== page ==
Robert Stanton to Receive Murie Spirit of Conservation Award
Lia Cheek to be Recognized as Murie Rising Leader
MOOSE, Wyo. – Teton Science Schools is pleased to announce that Robert “Bob” G. Stanton will be recognized with the Murie Spirit of Conservation Award and Lia Cheek with the Murie Spirit of Conservation Rising Leader Award. The event will be held virtually on August 11, 2020.
Stanton was the first African American to be appointed as Director of the National Park Service, serving from 1997-2001. He was also the first career civil service employee appointed to the position since Russel E Dickson. Confirmed by the United States Senate and appointed by President Bill Clinton, Stanton served as the 15th National Park Service Director. Beginning with his appointment by Interior Secretary Stewart Lee Udall in 1962 as a seasonal park ranger at Grand Teton National Park, he has dedicated his life’s work to improving the preservation and management of the nation’s natural and cultural resources.
As Director, Stanton supported staff diversity and inclusion as well as the establishment of parks and programs to recognize the struggles, achievements and contributions of women and minorities in the development of our nation. He improved the agency’s public programs to better serve minority populations and our youth. Under his leadership and the stellar work of a highly skilled, motivated and dedicated staff, a number of new programs were inaugurated including the National Resource Challenge, a comprehensive plan to revitalize and expand the NPS natural resource programs.
During his decades-long career, Stanton received five honorary doctorate degrees, and numerous awards, including the U.S. Department of the Interior’s highest award, the Distinguished Service Award. Though retired from the NPS, he continues to devote much of his time to various professional and civic affairs, serving currently and in recent years as a leader in the Student Conservation Association, Guest Services, Inc, the African American Experience Fund of the National Park Foundation, Environmental Law Institute, Rosenwald Park Campaign and the Endangered Species Coalition.
Teton Science Schools’ Executive Director, Chris Agnew stated, “Bob Stanton is a hero to American public land and conservation. Beyond his leadership in the National Park Service, his legacy will be in his mentorship for so many conservation leaders now and years into the future.”
Lia Cheek is currently the National Director of Field Campaigns for the Endangered Species Coalition (ESC). She has a bachelor’s degree in ecology from Dartmouth College and spent three years as a Peace Corps volunteer in the Philippines, where she focused on community-based marine conservation. She’s worked on marine conservation issues in the Asia Pacific region with RARE, and with Foreign Policy experts during her time at The Brookings Institute.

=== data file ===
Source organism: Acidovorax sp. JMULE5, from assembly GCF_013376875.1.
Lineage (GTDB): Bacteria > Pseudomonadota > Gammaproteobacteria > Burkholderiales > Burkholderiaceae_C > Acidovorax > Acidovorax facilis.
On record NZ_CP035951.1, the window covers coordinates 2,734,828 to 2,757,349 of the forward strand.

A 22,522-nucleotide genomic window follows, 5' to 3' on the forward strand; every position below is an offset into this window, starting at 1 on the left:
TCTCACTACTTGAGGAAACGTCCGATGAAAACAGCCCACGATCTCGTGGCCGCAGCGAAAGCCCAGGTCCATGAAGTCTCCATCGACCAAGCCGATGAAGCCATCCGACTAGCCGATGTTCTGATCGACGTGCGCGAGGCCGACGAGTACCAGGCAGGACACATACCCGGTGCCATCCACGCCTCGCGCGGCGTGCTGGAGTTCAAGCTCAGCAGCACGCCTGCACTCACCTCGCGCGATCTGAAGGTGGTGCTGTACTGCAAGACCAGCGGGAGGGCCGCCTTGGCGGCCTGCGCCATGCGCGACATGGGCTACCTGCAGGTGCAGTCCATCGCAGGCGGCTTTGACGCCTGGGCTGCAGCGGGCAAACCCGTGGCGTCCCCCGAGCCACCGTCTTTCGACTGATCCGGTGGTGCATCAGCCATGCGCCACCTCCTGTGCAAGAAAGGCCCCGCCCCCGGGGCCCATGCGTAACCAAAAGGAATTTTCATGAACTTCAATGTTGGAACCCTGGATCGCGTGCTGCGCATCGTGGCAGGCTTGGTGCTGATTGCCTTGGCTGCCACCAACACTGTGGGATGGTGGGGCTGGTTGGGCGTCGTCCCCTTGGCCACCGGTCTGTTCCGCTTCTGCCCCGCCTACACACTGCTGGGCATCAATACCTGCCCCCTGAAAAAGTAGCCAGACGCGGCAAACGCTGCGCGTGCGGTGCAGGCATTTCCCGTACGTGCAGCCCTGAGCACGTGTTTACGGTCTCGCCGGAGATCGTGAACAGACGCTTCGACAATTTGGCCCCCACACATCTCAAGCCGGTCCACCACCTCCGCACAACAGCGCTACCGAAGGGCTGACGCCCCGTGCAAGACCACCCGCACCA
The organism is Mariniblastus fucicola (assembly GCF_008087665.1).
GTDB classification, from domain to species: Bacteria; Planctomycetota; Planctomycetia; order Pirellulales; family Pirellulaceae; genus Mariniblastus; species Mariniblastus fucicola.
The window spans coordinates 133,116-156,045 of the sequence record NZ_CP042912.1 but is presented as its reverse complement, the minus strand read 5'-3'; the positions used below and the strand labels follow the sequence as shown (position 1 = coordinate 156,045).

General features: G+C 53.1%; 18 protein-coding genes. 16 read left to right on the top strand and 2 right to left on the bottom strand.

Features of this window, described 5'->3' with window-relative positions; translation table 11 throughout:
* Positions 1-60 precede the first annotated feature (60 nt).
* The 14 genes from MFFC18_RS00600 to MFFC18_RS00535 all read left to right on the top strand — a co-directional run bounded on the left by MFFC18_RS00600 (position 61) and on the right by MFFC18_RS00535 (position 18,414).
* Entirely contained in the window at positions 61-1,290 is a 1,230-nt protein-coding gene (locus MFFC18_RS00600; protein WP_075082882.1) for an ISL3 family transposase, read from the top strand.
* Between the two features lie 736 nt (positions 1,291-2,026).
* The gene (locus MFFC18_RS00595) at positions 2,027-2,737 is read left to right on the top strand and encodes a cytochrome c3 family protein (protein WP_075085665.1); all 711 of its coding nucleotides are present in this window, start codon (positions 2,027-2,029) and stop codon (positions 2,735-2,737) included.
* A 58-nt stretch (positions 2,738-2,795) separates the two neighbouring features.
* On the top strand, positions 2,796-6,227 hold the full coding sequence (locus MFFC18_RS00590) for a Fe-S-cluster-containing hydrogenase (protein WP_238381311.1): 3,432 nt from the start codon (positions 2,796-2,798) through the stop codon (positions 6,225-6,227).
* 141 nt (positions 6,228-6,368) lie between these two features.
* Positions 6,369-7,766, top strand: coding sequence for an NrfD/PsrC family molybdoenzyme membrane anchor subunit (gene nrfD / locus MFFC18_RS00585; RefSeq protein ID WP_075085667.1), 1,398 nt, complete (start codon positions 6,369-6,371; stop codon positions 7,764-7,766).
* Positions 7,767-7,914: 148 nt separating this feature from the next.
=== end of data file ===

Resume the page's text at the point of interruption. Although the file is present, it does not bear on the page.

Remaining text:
During her time with ESC, Cheek has mobilized member groups, staff, and volunteers to introduce state legislation in support of wildlife connectivity and advance key campaigns in support of the conservation of orca, wolves, and pollinators. Cheek improves the efficacy of ESC’s operations through strong processes and an inclusive organizational culture. This includes supporting ESC’s leadership in diversity, equity, and inclusion and in the decolonization of the environmental conservation movement. With international experience in conservation policy and wildlife conservation, Cheek brings her strengths in biological research, project management, community organizing, and cross-cultural understanding to her work with ESC. Currently Cheek is a second year Master’s student in American University’s Global Environmental Policy Program.
The Murie Spirit of Conservation Awards ceremony is an annual celebration of conservation leadership honoring individuals who have demonstrated an exemplary commitment to the protection of wildlife and wild places. The Murie Spirit of Conservation Award recognizes a person whose life work demonstrates a commitment to conservation, civility and community. Recent awardees have included Jimmy Chin, Bert Raynes, Sally Jewell, Harrison Ford, John Turner,, Luther Propst, Dr. George Schaller, Dr. Robert Krear, Gretchen Long, and Addie Donnan. For more information, visit murieranch.org.
About The Murie Legacy
As a founding board member of Teton Science Schools, Mardy Murie’s legacy is carried forth on The Murie Ranch, in every Teton Science Schools’ program and the 106 million acres of federal public lands designated and protected as wilderness under the 1964 Wilderness Act championed by Mardy. There were four Muries: Mardy and Louise (half sisters) and Olaus and Adolph (half-brothers). Mardy and Olaus married in 1924 and Louise and Adolph married in 1932. All were great biologists, writers and leaders in the conservation movement.
About Teton Science Schools
Teton Science Schools (TSS) inspires curiosity, engagement and leadership through transformative place-based education. For more than 15,000 learners per year, the place-based approach increases engagement, learning, and community impact. Located on four campuses in Jackson Hole, WY and Teton Valley, Idaho, TSS programs include Mountain Academy, an independent school serving students preschool through 12th-grade students, field education for schools and visitors from around the world, educational wildlife tours in Grand Teton and Yellowstone National Parks, educator development and a national network of rural, place-based education schools. www.tetonscience.org.